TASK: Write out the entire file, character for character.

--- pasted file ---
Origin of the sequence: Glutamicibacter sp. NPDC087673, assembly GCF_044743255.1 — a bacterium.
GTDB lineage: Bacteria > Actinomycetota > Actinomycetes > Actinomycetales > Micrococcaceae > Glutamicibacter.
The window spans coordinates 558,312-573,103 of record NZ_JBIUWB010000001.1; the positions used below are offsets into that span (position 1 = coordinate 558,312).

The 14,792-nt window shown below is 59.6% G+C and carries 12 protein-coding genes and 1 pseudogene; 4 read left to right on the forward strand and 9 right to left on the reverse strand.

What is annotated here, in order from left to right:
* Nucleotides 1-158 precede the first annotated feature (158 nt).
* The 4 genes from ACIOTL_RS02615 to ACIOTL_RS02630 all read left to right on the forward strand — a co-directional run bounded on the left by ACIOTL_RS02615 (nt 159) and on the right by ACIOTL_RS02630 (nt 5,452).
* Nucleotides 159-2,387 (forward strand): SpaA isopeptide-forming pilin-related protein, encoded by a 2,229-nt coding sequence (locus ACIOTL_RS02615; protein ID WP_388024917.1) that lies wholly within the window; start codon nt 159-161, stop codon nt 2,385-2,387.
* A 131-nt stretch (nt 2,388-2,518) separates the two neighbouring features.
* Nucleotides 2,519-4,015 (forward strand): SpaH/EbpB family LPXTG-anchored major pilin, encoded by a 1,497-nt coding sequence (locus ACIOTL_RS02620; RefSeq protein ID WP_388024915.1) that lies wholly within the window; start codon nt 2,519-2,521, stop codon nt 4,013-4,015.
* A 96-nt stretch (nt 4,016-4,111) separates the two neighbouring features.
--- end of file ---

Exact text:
Origin of the sequence: Glutamicibacter sp. NPDC087673, assembly GCF_044743255.1 — a bacterium.
GTDB lineage: Bacteria > Actinomycetota > Actinomycetes > Actinomycetales > Micrococcaceae > Glutamicibacter.
The window spans coordinates 558,312-573,103 of record NZ_JBIUWB010000001.1; the positions used below are offsets into that span (position 1 = coordinate 558,312).

The 14,792-nt window shown below is 59.6% G+C and carries 12 protein-coding genes and 1 pseudogene; 4 read left to right on the forward strand and 9 right to left on the reverse strand.

What is annotated here, in order from left to right:
* Nucleotides 1-158 precede the first annotated feature (158 nt).
* The 4 genes from ACIOTL_RS02615 to ACIOTL_RS02630 all read left to right on the forward strand — a co-directional run bounded on the left by ACIOTL_RS02615 (nt 159) and on the right by ACIOTL_RS02630 (nt 5,452).
* Nucleotides 159-2,387 (forward strand): SpaA isopeptide-forming pilin-related protein, encoded by a 2,229-nt coding sequence (locus ACIOTL_RS02615; protein ID WP_388024917.1) that lies wholly within the window; start codon nt 159-161, stop codon nt 2,385-2,387.
* A 131-nt stretch (nt 2,388-2,518) separates the two neighbouring features.
* Nucleotides 2,519-4,015 (forward strand): SpaH/EbpB family LPXTG-anchored major pilin, encoded by a 1,497-nt coding sequence (locus ACIOTL_RS02620; RefSeq protein ID WP_388024915.1) that lies wholly within the window; start codon nt 2,519-2,521, stop codon nt 4,013-4,015.
* A 96-nt stretch (nt 4,016-4,111) separates the two neighbouring features.